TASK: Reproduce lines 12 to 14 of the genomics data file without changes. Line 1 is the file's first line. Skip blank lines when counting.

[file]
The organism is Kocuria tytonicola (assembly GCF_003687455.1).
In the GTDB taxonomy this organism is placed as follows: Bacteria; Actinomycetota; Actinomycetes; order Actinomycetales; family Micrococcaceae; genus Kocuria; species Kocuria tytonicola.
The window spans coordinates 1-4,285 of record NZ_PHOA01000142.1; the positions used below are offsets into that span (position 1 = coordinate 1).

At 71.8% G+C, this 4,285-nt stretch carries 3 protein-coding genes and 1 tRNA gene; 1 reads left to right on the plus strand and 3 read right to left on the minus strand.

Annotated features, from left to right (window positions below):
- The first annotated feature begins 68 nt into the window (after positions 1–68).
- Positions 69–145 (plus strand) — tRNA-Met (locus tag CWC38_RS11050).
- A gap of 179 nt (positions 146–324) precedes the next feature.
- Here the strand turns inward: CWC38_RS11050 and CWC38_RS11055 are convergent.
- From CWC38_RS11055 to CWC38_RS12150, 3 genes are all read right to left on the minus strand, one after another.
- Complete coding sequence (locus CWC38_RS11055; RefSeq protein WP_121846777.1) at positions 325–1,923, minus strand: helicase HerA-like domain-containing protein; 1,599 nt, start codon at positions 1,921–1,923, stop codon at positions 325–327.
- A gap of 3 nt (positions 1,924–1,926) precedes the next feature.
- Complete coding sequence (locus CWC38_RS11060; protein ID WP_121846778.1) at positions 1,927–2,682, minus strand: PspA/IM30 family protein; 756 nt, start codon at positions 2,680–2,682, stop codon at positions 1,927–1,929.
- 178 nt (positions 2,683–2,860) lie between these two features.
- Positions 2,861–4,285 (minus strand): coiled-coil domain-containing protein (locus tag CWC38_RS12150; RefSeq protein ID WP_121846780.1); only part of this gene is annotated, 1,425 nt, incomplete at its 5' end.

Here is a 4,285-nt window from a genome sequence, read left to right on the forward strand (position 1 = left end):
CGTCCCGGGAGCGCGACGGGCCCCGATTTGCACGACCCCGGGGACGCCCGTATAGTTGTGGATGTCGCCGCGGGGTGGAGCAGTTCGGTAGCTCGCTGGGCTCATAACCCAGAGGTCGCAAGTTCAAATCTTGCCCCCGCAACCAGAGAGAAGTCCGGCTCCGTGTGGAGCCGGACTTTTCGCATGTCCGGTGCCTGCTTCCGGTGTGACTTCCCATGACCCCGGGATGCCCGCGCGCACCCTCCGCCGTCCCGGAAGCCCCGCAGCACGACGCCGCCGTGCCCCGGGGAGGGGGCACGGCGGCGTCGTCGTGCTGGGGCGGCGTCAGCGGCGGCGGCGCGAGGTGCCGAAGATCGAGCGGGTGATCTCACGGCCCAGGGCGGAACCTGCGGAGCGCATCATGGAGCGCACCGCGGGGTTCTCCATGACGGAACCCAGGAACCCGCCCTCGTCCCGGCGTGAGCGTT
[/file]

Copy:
- A gap of 3 nt (positions 1,924–1,926) precedes the next feature.
- Complete coding sequence (locus CWC38_RS11060; protein ID WP_121846778.1) at positions 1,927–2,682, minus strand: PspA/IM30 family protein; 756 nt, start codon at positions 2,680–2,682, stop codon at positions 1,927–1,929.
- 178 nt (positions 2,683–2,860) lie between these two features.